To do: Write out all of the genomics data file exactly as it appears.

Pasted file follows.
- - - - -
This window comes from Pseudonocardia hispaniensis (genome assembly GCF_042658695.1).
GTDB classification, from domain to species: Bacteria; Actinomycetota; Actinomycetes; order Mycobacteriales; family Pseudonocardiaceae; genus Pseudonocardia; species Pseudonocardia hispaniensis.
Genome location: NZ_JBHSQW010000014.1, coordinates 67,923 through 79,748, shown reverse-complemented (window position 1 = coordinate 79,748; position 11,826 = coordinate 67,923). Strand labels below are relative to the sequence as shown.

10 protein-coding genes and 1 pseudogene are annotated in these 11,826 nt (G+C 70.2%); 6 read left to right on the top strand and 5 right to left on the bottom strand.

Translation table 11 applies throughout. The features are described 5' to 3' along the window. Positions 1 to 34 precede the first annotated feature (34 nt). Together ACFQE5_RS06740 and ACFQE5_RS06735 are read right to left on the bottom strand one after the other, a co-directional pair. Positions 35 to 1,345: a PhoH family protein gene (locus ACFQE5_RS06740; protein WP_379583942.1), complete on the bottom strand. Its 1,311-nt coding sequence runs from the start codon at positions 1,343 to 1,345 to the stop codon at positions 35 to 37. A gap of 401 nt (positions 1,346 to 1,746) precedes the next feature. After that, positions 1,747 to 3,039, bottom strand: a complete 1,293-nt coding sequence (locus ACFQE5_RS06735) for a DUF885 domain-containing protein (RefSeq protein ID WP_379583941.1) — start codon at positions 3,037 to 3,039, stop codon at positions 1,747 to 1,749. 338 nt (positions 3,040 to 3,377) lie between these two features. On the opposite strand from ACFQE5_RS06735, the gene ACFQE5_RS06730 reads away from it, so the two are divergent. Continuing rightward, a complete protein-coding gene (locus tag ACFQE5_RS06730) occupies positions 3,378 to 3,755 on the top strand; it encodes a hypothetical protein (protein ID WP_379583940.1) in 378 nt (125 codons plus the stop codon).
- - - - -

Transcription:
This window comes from Pseudonocardia hispaniensis (genome assembly GCF_042658695.1).
GTDB classification, from domain to species: Bacteria; Actinomycetota; Actinomycetes; order Mycobacteriales; family Pseudonocardiaceae; genus Pseudonocardia; species Pseudonocardia hispaniensis.
Genome location: NZ_JBHSQW010000014.1, coordinates 67,923 through 79,748, shown reverse-complemented (window position 1 = coordinate 79,748; position 11,826 = coordinate 67,923). Strand labels below are relative to the sequence as shown.

10 protein-coding genes and 1 pseudogene are annotated in these 11,826 nt (G+C 70.2%); 6 read left to right on the top strand and 5 right to left on the bottom strand.

Translation table 11 applies throughout. The features are described 5' to 3' along the window. Positions 1 to 34 precede the first annotated feature (34 nt). Together ACFQE5_RS06740 and ACFQE5_RS06735 are read right to left on the bottom strand one after the other, a co-directional pair. Positions 35 to 1,345: a PhoH family protein gene (locus ACFQE5_RS06740; protein WP_379583942.1), complete on the bottom strand. Its 1,311-nt coding sequence runs from the start codon at positions 1,343 to 1,345 to the stop codon at positions 35 to 37. A gap of 401 nt (positions 1,346 to 1,746) precedes the next feature. After that, positions 1,747 to 3,039, bottom strand: a complete 1,293-nt coding sequence (locus ACFQE5_RS06735) for a DUF885 domain-containing protein (RefSeq protein ID WP_379583941.1) — start codon at positions 3,037 to 3,039, stop codon at positions 1,747 to 1,749. 338 nt (positions 3,040 to 3,377) lie between these two features. On the opposite strand from ACFQE5_RS06735, the gene ACFQE5_RS06730 reads away from it, so the two are divergent. Continuing rightward, a complete protein-coding gene (locus tag ACFQE5_RS06730) occupies positions 3,378 to 3,755 on the top strand; it encodes a hypothetical protein (protein ID WP_379583940.1) in 378 nt (125 codons plus the stop codon).